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Operative Treatment of Haglund Syndrome With Central Achilles Tendon-Splitting Approach

  • Jae Hoon Ahn
    Affiliations
    Professor, Department of Orthopaedic Surgery, Seoul St. Mary's Hospital, College of Medicine, The Catholic University of Korea, Seoul, Korea
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  • Chi-Young Ahn
    Affiliations
    Orthopedist, Department of Orthopaedic Surgery, Seoul St. Mary's Hospital, College of Medicine, The Catholic University of Korea, Seoul, Korea
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  • Chu-Hwan Byun
    Affiliations
    Orthopedist, Department of Orthopaedic Surgery, Seoul St. Mary's Hospital, College of Medicine, The Catholic University of Korea, Seoul, Korea
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  • Yoon-Chung Kim
    Correspondence
    Address correspondence to: Yoon-Chung Kim, MD, Department of Orthopaedic Surgery, St. Vincent's Hospital, College of Medicine, The Catholic University of Korea, Jungbu-daero 93, Paldal-gu, Suwon-si, Gyeonggi-do, Republic of Korea.
    Affiliations
    Clinical Assistant Professor, Department of Orthopaedic Surgery, St. Vincent's Hospital, College of Medicine, The Catholic University of Korea, Suwon, Korea
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      Abstract

      Haglund syndrome is characterized by chronic posterior heel pain associated with a posterosuperior calcaneal prominence. We assessed the clinical and radiologic outcomes after operative treatment of Haglund syndrome using the central tendon-splitting approach. Fifteen feet in 15 patients were investigated retrospectively after surgery. Of the 15 patients, 14 were males (93.3%) and 1 was female (6.7%). Their mean age was 33.1 ± 8.2 (range 20 to 50) years. The mean follow-up duration was 3.5 ± 1.5 years (range 24 to 90 months). The American Orthopaedic Foot and Ankle Society ankle-hindfoot Scale and Victorian Institute of Sport Assessment-Achilles scores were investigated to assess the clinical outcomes. Patient satisfaction was assessed at the latest follow-up visit. The lateral talo-first metatarsal angle, calcaneal pitch angle, Fowler-Philip angle, and parallel pitch line were measured to assess the foot shape and radiographic outcomes. Clinically, the mean American Orthopaedic Foot and Ankle Society ankle-hindfoot scale score increased from 62.1 ± 7.5 preoperatively to 92.5 ± 3.5 at the latest follow-up visit. The mean Victorian Institute of Sport Assessment-Achilles score increased from 53.2 ± 7.4 to 89.6 ± 3.4. All patients were satisfied with the operative results. Radiographically, all patients had cavus feet with an increased lateral talo-first metatarsal angle (mean +5.9° ± 5.0°) and calcaneal pitch angle (mean 26.0° ± 3.8°). The mean Fowler-Philip angle decreased from 58.9° ± 15.0° to 32.5° ± 7.2° postoperatively, and the positive parallel pitch line had changed to a negative value in all cases. Operative treatment with the central tendon-splitting approach appears to be safe and satisfactory for intractable Haglund syndrome.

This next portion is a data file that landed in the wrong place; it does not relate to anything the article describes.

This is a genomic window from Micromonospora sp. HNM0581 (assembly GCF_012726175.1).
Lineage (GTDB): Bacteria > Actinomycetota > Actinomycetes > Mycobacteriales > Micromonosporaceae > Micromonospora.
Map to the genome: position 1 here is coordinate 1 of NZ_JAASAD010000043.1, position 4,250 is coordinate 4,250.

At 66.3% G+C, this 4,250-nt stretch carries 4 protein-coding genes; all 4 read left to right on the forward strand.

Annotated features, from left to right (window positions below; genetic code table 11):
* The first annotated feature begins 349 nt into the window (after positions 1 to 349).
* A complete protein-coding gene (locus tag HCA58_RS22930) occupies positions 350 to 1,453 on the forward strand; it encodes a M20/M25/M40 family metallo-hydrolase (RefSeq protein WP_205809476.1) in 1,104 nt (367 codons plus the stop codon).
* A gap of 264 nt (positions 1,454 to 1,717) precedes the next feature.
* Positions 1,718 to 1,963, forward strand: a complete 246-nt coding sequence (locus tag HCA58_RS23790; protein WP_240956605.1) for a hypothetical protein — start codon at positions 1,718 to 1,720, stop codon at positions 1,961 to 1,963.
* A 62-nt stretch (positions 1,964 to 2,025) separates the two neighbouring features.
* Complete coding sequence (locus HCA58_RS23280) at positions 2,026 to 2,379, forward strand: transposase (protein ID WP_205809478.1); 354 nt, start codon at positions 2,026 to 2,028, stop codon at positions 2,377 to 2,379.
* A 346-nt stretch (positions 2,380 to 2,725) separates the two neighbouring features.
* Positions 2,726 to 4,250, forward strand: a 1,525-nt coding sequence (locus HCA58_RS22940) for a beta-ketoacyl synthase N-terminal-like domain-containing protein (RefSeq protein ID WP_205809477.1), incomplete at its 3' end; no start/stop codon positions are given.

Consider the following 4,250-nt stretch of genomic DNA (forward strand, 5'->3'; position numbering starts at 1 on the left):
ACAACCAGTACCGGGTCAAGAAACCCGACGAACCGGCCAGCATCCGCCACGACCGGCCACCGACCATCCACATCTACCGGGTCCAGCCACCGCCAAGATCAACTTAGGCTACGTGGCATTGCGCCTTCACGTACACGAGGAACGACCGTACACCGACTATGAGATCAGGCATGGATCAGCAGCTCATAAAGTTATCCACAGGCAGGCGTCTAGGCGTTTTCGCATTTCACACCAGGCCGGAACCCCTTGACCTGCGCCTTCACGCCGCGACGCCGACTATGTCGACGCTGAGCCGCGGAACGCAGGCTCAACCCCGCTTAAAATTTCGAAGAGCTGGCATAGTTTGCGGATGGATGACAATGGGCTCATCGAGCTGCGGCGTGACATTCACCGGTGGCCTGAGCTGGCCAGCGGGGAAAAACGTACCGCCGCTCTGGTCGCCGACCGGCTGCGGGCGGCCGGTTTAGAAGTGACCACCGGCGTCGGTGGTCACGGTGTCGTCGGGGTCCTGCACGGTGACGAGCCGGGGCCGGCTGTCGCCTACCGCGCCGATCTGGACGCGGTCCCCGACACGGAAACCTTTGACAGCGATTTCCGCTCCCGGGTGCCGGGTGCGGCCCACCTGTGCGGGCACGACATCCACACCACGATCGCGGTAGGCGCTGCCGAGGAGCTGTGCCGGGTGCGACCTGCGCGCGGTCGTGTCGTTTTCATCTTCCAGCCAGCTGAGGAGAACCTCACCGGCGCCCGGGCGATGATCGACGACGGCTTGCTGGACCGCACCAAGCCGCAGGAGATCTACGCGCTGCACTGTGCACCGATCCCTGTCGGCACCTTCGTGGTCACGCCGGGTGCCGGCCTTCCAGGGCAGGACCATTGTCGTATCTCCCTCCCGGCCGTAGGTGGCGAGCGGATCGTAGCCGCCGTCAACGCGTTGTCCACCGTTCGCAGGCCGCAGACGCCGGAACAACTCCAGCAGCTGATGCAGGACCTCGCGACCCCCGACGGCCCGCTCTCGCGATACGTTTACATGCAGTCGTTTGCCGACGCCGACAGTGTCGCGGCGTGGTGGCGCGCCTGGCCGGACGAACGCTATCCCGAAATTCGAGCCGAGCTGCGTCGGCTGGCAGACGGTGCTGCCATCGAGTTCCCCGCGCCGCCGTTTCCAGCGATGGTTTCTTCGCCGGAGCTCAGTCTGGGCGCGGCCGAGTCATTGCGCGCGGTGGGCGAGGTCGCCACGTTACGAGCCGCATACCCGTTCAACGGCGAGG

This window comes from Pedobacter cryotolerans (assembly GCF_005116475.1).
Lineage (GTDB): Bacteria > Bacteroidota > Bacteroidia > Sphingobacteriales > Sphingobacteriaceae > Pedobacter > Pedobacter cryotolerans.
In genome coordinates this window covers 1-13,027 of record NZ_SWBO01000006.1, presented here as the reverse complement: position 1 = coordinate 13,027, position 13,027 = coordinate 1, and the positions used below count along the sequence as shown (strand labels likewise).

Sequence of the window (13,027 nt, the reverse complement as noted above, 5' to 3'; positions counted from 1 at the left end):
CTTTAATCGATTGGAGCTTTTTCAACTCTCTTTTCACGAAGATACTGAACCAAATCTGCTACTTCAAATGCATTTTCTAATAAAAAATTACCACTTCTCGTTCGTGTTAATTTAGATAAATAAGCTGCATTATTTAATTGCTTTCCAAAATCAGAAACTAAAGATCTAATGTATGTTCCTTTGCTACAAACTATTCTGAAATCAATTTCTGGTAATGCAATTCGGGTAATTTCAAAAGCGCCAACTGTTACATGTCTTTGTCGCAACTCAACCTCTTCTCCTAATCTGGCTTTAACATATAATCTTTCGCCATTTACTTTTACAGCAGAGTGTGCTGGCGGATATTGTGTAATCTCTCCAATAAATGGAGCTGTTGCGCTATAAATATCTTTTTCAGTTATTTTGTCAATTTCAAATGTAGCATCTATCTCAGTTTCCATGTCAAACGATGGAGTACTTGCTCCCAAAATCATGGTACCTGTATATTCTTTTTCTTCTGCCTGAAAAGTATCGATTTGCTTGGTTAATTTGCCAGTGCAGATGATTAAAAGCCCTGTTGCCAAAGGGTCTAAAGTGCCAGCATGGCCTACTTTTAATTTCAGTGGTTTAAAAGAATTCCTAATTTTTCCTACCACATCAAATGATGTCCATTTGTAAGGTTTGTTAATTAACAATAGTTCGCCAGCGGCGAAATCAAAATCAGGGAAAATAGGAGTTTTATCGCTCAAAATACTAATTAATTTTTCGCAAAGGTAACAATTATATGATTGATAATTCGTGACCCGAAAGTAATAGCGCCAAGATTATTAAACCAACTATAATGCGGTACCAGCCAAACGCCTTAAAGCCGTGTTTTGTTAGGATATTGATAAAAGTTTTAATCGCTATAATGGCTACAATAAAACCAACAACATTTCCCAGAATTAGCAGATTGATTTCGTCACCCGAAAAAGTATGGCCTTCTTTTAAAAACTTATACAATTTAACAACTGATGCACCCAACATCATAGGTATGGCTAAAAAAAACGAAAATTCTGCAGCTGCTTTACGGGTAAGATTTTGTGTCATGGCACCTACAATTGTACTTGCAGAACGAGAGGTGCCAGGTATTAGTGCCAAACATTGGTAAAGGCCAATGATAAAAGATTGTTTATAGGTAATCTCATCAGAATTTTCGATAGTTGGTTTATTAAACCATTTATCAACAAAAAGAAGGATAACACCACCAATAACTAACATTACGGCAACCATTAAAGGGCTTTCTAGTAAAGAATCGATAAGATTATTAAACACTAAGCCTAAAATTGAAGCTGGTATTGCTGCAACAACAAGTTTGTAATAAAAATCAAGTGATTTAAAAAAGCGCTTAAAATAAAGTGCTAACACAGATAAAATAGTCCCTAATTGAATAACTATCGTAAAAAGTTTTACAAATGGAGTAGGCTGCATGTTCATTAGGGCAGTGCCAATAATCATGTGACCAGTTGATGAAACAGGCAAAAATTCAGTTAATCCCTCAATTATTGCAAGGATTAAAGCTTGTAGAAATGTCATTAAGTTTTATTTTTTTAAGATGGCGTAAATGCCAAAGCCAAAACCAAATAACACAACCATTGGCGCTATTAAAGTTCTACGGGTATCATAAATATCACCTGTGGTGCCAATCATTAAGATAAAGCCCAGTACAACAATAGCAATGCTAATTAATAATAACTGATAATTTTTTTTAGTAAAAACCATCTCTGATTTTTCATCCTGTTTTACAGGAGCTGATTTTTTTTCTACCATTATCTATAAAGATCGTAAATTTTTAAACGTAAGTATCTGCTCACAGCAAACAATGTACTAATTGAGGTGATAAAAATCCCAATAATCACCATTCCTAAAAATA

Level of Clinical Evidence

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